US prof warns of Norway housing bubble

Norway’s housing market looks increasing like a bubble waiting to burst, according to a highly respected Yale professor.

US prof warns of Norway housing bubble
Photo: Erlend Aas/Scanpix

Professor Robert Shiller has emerged as one of the world’s most influential economists after successfully predicting the dot-com crash and the collapse of the US housing market.

The US academic made his prognosis for Norway after taking stock of a 35-percent price rise across the country's residential housing market in the last five years.

“This really does look like a bubble,” he told business newspaper Dagens Næringsliv.

Shiller’s own real estate price index shows there to have been a 33-percent drop in home prices in the United States over the same period.

The professor, who is in Oslo to speak at an insurance conference on Wednesday,, said it was difficult to be sure whether a collapse was imminent.

“But it does look like it’s pretty close to the end,” he said.

The professor added that bubbles weren’t usually punctured by external factors. It wasn’t the financial crisis that caused the US housing market to crash, he said. In fact, it was the other way around.

“It was the drop in real estate prices from 2006 that eventually triggered the financial crisis,” said Shiller.

If Norway wants to dampen its bubble tendencies, he said, the country should seek political solutions that might include freeing up new areas for property construction.

“For centuries, towns have been spreading out ever further. I can’t imagine that would be a problem in Norway. If there’s one thing you have enough of, it’s land,” said Shiller.  

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Property in Norway: Prices rise nationwide but fall in Oslo

The price of a property rose 1.2 percent across Norway in March but fell by same the amount in the capital Oslo. Overall house prices are now 12 percent higher than they were a year ago.

Property in Norway: Prices rise nationwide but fall in Oslo
Photo by Jacek Dylag on Unsplash

The growth is just over one percent higher than what is considered average growth according to new figures from real estate organisation Eiendom Norge.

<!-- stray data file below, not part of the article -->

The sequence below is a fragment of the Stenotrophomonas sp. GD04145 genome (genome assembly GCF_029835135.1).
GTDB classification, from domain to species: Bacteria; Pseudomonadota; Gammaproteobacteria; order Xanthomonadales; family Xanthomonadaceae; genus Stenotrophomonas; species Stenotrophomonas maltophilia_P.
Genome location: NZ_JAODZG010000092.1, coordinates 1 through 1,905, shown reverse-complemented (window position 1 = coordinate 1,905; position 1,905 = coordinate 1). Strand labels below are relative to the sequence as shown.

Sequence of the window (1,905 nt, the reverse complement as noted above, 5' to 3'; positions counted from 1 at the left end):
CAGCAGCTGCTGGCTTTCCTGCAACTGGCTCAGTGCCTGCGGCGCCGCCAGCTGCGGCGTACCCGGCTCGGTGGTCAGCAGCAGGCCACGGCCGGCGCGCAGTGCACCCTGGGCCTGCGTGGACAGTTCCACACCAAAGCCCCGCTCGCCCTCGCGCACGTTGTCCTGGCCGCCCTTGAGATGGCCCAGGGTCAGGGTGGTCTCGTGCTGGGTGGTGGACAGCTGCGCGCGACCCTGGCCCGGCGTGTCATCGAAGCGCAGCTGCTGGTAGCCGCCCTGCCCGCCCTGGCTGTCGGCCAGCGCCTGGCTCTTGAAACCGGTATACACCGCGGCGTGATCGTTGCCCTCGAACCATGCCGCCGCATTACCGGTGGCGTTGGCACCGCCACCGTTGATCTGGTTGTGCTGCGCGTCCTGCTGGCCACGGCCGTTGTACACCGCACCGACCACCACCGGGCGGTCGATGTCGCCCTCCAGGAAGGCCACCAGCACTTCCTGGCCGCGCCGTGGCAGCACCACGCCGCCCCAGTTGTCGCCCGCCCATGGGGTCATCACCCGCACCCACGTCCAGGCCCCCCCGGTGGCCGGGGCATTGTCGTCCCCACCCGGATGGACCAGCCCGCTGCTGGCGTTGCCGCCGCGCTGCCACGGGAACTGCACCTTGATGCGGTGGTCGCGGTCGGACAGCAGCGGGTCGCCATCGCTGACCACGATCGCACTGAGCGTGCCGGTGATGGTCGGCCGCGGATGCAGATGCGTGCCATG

A house sold on the market in March took 43 days to sell, over a week shorter than the month before when it took an average of 51 days

Figures show that less people currently own a home due to rising house prices. According to Statistics Norway the proportion of tenants has increased by around one percent.

This growth in house prices is not expected to last much longer, however.

“With the increased supply we have seen in March, inflation will probably slow down somewhat towards the summer,” CEO of Eiendom Norge, Hennig Lauridsen said at a press conference.

Nejra Macic chief economist at the Forecast Centre, an independent market analysis company, told state broadcaster NRK that she believes March may be the last month where house prices rise in Norway.

“If it is not March (the last month with growth), we do not think it will be long. We have covered most of the growth this year,” she said

Kari Due Andersen, chief economist at Handelsbanken, agrees with this and believes that due to floating mortgage rates house price growth will soon slow down.  

“It is a rule of thumb that says that the mortgage rate that people have in the bank is on average 2 percentage points higher than interest rates. That is because the banks adjust the key policy rate to costs. When the key policy rate rises, so does the mortgage rate. Then a mortgage becomes more expensive, and many have floating interest rates. It is a factor that will contribute to house price growth slowing down, and that households will wait,” she told NRK.

Despite the fall in March, house prices in Oslo are still up 15.6 percent compared to last year. Grethe W. Meier, CEO, of Privatmegleren, told online news site Nettavisen that the drop was not concerning.

“I think it is important to see February and March together. In addition, in March, the proportion of small apartments fell. It is probably these apartments that have been driving the price up, and they are more volatile. When that share has fallen it helps to lower prices,” she said.

READ MORE: Property in Norway: What to expect if you’re buying a home in Oslo

Those looking to buy a home received warning from Norway’s central bank, Norges Bank, that interest rates could rise this autumn rather than next spring.

“It has helped that people have understood that the bottom has been reached for mortgage rates, and that there is only one way interest rates will go in the future. When it downs on people that interest rates will rise then house price expectations will also weaken. Then there will be an increasing number of people who will sell before they want to buy. Then the pressure and bidding wars will disappear. But it will take time and will not change overnight,” said Macic.

House prices March also rose in Norways other biggest cities 

  • In Stavanger, the increase was 0.7 percent. Prices are up 7.9 percent in the past twelve months
  • In Bergen, prices rose by 3.0 percent, and have increased 12.7 percent in the last 12 months
  • In Trondheim, prices were up 2.2 percent and have risen 10.6 percent in the past 12 months.